So, the decision to suspend all new aid is ethically wrong. It doesn’t matter if one is guided by liberal principles demanding respect for the rights of all human life, or Christian principles that demand care and attention to the poor, or conservative principles of individual liberty and the protection of private property: by any moral standard I can think of, providing assistance to Haiti constitutes an ethically desirable act. It is something we ought to do.

It is bad policy. There is a rich and varied literature on the best ways to fight corruption using foreign assistance, and no firm conclusions yet, but complete withdrawal of support is not a course of action that even the most hard-hearted economist would endorse. On the contrary, the balance of evidence continues to suggest that the benefits of engagement outweighs the costs, that aid in general helps to reduce corruption and improve living conditions in even the most dire situations (i.e. those where help is most needed).

It is moreover something Canada can do relatively well. We have a vibrant Haitian diaspora community in the country, centred in Montreal. There are bonds of language and culture, strengthened through joint membership in La Francophonie. We have built up country-specific expertise throughout provision of development assistance to the country over the last two decades. Haiti is also geographically “in our backyard;” given current international trends towards increased focus of aid by donor nations, it makes sense for Canada to make Haiti a greater priority, and let other donors take care of other, more distant countries.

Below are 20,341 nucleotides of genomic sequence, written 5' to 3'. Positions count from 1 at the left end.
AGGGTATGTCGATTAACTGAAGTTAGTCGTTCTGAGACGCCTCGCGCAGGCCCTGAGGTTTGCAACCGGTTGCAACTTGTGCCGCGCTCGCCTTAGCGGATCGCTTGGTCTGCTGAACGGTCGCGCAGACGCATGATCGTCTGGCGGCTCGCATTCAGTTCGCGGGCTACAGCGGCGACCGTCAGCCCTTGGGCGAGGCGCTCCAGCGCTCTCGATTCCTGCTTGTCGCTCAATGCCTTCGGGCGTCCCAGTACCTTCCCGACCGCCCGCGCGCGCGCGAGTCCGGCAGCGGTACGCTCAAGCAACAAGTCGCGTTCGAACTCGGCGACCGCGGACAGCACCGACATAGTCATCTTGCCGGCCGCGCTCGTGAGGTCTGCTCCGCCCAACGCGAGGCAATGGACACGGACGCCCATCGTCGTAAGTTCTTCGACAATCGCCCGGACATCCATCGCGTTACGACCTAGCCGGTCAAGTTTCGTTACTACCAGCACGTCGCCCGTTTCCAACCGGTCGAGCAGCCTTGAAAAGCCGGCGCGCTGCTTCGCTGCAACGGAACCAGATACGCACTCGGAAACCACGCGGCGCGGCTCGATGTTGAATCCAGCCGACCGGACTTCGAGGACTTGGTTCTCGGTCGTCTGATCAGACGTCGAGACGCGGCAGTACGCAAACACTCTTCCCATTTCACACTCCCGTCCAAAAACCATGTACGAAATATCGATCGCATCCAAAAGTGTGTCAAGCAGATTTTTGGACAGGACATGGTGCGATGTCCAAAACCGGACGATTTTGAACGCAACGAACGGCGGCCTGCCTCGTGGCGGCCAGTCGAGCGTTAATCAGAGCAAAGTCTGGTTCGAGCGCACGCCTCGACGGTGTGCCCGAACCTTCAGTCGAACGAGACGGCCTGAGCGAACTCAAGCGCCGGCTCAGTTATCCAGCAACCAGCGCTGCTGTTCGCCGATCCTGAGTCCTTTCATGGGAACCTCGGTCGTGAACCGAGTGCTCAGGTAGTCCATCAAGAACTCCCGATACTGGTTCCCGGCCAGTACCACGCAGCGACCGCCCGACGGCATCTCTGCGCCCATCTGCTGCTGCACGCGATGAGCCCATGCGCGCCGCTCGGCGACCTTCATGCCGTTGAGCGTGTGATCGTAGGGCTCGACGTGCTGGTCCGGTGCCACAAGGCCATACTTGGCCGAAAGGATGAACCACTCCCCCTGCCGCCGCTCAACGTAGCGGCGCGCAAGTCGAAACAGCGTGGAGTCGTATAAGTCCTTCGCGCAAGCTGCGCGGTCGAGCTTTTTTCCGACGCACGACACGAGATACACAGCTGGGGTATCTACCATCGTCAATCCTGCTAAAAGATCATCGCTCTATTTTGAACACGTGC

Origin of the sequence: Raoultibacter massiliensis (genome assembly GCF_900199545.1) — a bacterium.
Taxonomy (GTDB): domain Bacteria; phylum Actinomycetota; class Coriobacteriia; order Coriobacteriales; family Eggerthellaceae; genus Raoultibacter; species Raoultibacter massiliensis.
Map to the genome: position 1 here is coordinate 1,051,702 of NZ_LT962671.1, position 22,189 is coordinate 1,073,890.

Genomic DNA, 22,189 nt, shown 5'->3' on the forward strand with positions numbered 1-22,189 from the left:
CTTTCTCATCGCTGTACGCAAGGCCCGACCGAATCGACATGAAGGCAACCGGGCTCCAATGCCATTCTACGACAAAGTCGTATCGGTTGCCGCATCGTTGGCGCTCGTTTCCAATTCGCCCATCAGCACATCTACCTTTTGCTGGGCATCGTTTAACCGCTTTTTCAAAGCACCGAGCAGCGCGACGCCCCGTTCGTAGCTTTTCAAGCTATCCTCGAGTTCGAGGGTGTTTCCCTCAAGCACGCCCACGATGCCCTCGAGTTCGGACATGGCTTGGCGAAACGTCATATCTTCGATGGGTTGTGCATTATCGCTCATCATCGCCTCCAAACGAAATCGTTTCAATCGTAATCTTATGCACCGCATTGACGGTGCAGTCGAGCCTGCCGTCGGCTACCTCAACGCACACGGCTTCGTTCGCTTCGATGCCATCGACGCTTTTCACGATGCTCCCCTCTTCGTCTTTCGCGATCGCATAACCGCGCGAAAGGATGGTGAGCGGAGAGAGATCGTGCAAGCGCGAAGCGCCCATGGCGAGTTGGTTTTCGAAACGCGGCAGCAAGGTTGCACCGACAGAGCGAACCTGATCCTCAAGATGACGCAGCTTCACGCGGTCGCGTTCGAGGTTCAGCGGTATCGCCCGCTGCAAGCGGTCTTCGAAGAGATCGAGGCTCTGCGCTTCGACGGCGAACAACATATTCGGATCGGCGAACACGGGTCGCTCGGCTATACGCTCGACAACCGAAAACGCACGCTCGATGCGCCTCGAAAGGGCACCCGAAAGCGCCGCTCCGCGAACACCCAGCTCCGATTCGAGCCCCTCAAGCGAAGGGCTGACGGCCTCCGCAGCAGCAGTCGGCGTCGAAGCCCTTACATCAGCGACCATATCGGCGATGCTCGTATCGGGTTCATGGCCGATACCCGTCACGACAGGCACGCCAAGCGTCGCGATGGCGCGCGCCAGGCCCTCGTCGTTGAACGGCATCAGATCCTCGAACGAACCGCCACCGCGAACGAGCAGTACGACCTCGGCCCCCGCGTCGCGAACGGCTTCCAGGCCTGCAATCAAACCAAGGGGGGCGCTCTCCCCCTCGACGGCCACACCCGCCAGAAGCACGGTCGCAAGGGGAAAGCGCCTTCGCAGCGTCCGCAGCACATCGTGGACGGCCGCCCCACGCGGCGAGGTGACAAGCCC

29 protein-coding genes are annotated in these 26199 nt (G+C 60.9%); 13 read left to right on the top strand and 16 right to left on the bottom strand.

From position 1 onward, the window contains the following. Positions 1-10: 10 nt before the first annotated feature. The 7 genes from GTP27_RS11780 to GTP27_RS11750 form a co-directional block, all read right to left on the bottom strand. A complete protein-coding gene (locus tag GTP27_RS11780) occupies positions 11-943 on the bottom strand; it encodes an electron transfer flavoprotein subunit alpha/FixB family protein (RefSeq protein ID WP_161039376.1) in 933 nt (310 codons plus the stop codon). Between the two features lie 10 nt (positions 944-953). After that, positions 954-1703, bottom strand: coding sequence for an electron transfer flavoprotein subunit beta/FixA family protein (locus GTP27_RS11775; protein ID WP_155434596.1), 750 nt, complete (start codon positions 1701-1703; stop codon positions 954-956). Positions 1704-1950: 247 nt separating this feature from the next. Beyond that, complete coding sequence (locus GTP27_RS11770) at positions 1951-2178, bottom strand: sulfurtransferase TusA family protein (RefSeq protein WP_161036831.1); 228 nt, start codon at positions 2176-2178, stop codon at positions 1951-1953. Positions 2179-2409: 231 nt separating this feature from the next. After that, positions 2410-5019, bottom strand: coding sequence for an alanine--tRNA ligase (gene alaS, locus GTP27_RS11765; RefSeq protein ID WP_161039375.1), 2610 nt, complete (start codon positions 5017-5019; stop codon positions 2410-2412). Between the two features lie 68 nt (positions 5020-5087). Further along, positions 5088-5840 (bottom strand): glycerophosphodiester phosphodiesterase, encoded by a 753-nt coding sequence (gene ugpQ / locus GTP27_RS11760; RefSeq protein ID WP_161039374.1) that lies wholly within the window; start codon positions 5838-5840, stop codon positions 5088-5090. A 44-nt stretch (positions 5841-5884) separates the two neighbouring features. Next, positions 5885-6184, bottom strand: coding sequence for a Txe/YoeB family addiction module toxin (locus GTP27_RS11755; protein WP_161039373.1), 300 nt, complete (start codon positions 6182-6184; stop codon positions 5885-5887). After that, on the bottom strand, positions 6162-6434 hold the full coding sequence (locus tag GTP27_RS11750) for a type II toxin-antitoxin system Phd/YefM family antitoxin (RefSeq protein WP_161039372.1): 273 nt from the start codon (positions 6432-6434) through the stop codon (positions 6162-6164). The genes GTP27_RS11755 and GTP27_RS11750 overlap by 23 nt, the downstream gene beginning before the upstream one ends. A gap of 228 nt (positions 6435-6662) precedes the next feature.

It is also short-sighted policy. Haiti’s problems will be with us—and you can interpret “us” in a variety of ways—for a long time. Solving problems of that magnitude can only done over the course of decades, even generations. Expecting results in a few years is to suggest (at best) a profound misunderstanding of the nature of the situation.  If Canada withdraws aid now, Haiti will simply require that much more assistance the next time a hurricane blows through, an earthquake hits, the country’s political institutions and representatives fail its citizens, or someone disagrees with the country’s President and picks up a gun.

Finally, it may also be bad politics. I find it hard to imagine that anyone, if they knew the facts about Haiti and Canada’s involvement there, would conclude that suspending all aid is the right thing to do. Accordingly, if Canadians start thinking seriously about how they want our country to act in the world, and compare that to the way they are currently being represented internationally, they might start to seriously question whether the current office-holders are the right people for the job.

[1] To put it more nerdily, I am aware of my own inescapable subjectivity, and try to proactively identify and control for my own beliefs, assumptions, and ethical commitments

photo credit: United Nations Development Programme via photopin cc